3 mistakes to avoid while validating a startup

Market validation is crucial to the success of your startup, which is why it is a key focus for Week Two of the Virtual Hackathon: 2020 Vision.  

The key to successful product-market fit is an ongoing market validation process. The ‘build it and they will come’ is one of the most detrimental mindsets for a founder. We should be questioning the motivations for every feature, every marketing decision, and every customer interaction.  

Asking questions that give a straight answer

Emily Middis and Isabelle Fleming at Market Day 2020
Emily Middis and Isabelle Fleming at Market Day 2020

Now at first this seems convoluted. Don’t we want to ask questions that give us an answer? Not quite - if the answer only requires one level of interpretation you may be wasting your time.

This is probably best illustrated with an example, and you begin by asking your potential customer:

“Would you like to own your own personal rocketship that gets you to work in under 5 minutes?”

Most people would immediately indicate that ‘yes’ this is something that they would like.

Great! It appears that you have now validated your idea as your customer indicated that they would want the product. So you begin developing your “modular Rockets that are flat packed Ikea-style” because you validated your idea. You may however find that when you return to that person and offer them a $10,000 MVP (minimum viable product) they would now rather take the bus.

It’s not that the test group was lying, but that there are two major problems with your question:

  1. It was framed in your idea’s favour, and;
  2. You translated the ‘yes’ to an immediate validation, rather than taking it a step further and trying to draw your own conclusions.

A better question might be “tell me about how you get to work?” or “walk me through your morning routine?”. Consider how well their answers align with their demographic information (such as age, occupation, and income). What does this say about them?

We often assume everyone wants something that is cheaper, faster and better quality. But when you ask someone about their future behaviour, there is a psychological distance in place between who they are now, and who they will be in the future. This can make people overly optimistic in their answers. In reality, their behaviour right now can give you much better signals about their intuition, habits and emotions.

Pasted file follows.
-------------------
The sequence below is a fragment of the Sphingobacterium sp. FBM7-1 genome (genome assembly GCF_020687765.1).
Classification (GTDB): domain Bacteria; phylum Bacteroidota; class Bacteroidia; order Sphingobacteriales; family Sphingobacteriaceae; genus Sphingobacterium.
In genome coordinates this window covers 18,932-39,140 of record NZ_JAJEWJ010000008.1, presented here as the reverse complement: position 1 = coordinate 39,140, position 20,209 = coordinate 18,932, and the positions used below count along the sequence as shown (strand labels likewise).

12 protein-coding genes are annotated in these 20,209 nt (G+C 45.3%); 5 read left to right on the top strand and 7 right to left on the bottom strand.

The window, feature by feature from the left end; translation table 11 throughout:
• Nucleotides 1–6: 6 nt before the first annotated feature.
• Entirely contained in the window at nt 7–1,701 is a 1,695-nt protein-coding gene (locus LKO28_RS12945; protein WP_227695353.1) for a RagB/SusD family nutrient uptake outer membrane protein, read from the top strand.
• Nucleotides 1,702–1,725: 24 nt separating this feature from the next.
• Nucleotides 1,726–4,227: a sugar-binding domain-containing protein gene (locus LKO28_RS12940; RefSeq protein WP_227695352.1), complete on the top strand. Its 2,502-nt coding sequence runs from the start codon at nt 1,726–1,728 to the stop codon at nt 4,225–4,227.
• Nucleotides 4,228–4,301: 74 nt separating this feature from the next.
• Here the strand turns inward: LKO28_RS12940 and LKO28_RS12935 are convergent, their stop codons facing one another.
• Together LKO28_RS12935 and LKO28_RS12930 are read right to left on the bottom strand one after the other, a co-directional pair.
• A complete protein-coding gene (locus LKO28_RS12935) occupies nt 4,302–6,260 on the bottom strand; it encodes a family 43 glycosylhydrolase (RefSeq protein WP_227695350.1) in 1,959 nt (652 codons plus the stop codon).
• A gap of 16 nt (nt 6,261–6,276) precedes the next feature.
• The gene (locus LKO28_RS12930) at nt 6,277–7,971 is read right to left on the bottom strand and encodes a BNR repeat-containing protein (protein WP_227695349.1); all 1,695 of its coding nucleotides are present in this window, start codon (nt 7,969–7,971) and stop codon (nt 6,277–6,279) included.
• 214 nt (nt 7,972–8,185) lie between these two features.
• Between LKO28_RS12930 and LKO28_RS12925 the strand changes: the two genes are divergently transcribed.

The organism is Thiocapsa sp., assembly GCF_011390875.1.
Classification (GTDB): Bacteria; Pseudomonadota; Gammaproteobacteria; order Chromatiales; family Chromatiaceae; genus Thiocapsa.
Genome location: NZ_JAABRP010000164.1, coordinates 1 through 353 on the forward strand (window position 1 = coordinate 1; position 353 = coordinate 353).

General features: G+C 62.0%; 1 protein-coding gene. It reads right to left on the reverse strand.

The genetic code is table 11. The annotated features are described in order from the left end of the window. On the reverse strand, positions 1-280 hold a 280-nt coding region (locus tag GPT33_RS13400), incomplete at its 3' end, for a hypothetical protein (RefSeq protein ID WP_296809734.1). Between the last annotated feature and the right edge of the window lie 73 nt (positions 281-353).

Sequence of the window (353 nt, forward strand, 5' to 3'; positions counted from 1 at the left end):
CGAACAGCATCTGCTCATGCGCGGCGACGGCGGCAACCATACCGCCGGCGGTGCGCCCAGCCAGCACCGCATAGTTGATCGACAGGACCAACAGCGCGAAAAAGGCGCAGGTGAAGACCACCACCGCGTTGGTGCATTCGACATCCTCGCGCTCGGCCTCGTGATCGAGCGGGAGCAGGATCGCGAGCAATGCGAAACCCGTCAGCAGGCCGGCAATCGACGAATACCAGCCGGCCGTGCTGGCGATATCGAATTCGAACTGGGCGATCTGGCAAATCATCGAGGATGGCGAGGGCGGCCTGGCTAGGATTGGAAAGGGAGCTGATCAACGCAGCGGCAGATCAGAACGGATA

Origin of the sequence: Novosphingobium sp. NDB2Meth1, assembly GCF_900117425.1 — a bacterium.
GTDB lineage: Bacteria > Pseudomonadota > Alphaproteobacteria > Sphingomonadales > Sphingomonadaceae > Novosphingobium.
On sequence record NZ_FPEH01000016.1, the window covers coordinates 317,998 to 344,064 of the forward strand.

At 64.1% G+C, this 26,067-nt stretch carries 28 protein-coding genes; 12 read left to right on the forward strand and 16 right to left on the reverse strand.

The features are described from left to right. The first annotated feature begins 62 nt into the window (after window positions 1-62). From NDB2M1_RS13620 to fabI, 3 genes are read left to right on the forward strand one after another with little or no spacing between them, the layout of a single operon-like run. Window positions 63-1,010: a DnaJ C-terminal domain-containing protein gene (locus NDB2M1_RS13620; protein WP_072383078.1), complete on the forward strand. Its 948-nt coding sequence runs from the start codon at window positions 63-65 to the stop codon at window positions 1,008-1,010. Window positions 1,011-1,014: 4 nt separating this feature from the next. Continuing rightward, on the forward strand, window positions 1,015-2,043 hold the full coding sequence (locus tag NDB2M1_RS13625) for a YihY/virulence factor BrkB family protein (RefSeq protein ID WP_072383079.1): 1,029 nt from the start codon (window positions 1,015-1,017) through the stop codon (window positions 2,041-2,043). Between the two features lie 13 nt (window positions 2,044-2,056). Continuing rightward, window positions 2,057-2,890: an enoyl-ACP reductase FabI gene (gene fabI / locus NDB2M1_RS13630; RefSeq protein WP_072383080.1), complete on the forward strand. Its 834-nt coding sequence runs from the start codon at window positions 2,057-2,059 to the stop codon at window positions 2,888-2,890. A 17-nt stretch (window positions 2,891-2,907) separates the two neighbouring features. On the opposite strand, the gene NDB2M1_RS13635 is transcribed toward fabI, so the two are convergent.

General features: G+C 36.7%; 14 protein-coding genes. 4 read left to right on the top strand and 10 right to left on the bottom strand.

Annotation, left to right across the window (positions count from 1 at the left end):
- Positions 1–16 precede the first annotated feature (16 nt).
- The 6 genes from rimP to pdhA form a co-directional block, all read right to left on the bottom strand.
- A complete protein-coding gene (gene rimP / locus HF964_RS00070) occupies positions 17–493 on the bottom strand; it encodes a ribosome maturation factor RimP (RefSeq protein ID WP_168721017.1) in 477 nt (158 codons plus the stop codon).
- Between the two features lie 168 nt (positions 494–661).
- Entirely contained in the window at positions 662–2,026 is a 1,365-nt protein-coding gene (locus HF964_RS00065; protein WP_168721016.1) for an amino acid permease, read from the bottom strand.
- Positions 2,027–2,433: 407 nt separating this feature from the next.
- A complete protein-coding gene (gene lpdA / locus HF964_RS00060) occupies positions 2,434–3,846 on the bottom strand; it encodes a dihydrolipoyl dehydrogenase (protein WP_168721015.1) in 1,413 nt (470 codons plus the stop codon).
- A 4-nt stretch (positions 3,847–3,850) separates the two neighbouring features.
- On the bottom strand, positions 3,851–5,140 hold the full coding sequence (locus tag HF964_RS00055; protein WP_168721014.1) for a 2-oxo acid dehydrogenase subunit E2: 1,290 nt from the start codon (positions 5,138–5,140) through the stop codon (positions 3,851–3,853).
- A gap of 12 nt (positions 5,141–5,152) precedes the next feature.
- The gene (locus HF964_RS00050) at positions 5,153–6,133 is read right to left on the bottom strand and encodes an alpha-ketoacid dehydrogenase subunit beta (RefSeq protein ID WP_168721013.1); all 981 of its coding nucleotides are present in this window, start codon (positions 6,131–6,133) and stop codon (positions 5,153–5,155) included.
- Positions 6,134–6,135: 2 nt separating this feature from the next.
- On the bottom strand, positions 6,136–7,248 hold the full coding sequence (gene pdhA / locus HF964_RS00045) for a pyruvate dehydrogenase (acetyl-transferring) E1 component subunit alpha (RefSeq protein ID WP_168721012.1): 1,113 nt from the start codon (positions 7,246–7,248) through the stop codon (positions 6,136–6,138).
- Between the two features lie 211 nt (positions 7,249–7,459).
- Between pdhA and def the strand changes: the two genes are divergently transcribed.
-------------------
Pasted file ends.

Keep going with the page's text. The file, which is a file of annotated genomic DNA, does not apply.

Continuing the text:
Someone who lives a busy home life may own a car, but choose the bus because it gives them a peaceful time alone to read. This is valuable to them. Others may like the train because it avoids traffic and is low cost. This is valuable to them. Some people ride bikes because it keeps them fit and they have a free locker/shower at work.

Pre-packaged meal delivery services saturate the market and can be cheaper than doing groceries, but many still opt to cook for themselves. When a new Coke flavour was developed, it tested well in trials but there was a revolt amongst customers when it was bought to market. Low-cost clothing is produced by giants under poor labour conditions but they still take billions in revenues.

For your startup to succeed, it is critical that you understand the difference between intended, and actual behaviours.

Not adopting specific markets

Following the previous sentiment, selecting a broad group as your customers can undo your efforts. Treating an entire nation or age group as your homogenous demographic means you lose the nuance in analysis. As is often the case, if we try and balance too many demands, often we fail to adequately meet any. Keep it simple – focus on a single market to start with. There is always room to scale after.

Not testing your market

You may be uncomfortable with this idea, but it’s a great way to build confidence in your idea before investing too much time and money.

Essentially, you sell something that doesn’t exist and see if anyone is ready to buy it.

It is a very achievable, requires little to no capital and will be one of the best indicators you can get. Creating this a false marketplace involves wireframes and other marketing material, then presenting it alongside an opportunity to acquire what it is you’re trying to validate.

For example,  you can create an online booking platform and a ‘make your first appointment’ form or a storefront that has a checkout page. Use tools like Google Ads, Facebook groups and your own networks to get it out there. Then closely monitor your uptake. Once the customer has confirmed they want to proceed, reach out and connect. Explain that it doesn’t exist yet, but try and continue to engage with them. They will be your earliest adopters.

Final thoughts

These are just some of the pitfalls I encountered, and of course, there are many more. My final advice is to read widely and speak openly. The founder community is full of voices and the most honest answer will come from someone who wants to see you succeed.

The UQIES team is here to assist at every step of your Virtual Hackathon journey. You can reach out to the team on the Virtual Hackathon Slack channel. 


Last updated:
20 July 2020